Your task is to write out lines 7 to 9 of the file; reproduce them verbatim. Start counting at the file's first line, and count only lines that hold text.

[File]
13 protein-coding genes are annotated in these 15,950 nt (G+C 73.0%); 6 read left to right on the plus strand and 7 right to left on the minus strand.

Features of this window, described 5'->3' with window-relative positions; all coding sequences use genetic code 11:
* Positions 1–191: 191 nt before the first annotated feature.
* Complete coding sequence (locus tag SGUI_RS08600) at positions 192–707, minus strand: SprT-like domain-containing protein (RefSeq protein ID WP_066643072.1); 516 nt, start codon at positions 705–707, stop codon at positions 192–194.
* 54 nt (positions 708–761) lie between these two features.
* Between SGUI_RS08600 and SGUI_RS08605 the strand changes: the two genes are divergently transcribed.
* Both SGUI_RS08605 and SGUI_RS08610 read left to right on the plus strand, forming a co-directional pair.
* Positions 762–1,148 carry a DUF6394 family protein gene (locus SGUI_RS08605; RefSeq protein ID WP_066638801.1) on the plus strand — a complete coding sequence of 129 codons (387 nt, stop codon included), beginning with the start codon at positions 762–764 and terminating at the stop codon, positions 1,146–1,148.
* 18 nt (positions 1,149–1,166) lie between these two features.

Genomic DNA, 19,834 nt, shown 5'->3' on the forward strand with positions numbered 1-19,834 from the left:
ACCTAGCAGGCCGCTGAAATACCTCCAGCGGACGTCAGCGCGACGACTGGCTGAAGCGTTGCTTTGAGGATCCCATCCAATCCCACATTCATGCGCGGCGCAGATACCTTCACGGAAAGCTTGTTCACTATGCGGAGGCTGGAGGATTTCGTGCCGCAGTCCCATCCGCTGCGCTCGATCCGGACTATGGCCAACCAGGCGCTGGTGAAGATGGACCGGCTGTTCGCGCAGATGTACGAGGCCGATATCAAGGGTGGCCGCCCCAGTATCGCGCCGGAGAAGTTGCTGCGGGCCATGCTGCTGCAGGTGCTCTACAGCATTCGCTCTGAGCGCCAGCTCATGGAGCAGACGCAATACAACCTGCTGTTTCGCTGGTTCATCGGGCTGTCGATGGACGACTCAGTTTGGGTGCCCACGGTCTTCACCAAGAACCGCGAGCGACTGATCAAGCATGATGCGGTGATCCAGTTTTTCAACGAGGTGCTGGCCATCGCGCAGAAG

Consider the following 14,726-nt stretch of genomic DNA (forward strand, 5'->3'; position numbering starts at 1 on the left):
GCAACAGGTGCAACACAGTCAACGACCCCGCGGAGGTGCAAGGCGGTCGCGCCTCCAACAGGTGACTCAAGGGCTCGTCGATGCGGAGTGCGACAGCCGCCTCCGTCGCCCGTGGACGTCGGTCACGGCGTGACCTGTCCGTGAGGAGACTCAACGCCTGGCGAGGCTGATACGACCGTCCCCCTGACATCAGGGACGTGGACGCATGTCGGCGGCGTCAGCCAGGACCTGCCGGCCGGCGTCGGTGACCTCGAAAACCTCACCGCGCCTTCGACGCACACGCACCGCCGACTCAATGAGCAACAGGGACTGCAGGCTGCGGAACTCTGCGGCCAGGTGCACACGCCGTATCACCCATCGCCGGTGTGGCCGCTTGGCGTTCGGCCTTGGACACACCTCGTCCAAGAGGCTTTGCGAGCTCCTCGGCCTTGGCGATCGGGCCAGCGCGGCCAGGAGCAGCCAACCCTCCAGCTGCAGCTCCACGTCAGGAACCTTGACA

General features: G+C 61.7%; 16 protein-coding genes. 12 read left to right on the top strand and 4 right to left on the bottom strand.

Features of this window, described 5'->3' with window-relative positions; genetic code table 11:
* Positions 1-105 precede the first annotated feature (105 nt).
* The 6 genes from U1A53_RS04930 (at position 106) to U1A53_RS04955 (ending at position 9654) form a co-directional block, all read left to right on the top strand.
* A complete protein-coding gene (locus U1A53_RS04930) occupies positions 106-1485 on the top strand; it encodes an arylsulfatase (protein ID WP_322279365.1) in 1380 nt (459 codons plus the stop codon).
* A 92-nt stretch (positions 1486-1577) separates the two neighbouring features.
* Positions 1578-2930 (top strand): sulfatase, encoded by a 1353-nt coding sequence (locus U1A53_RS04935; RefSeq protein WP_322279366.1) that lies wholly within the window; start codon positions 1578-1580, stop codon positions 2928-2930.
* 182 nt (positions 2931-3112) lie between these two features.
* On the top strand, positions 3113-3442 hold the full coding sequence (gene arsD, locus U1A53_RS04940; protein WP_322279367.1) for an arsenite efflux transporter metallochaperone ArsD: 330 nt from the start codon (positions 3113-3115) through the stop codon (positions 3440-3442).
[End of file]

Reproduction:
* Both SGUI_RS08605 and SGUI_RS08610 read left to right on the plus strand, forming a co-directional pair.
* Positions 762–1,148 carry a DUF6394 family protein gene (locus SGUI_RS08605; RefSeq protein ID WP_066638801.1) on the plus strand — a complete coding sequence of 129 codons (387 nt, stop codon included), beginning with the start codon at positions 762–764 and terminating at the stop codon, positions 1,146–1,148.
* 18 nt (positions 1,149–1,166) lie between these two features.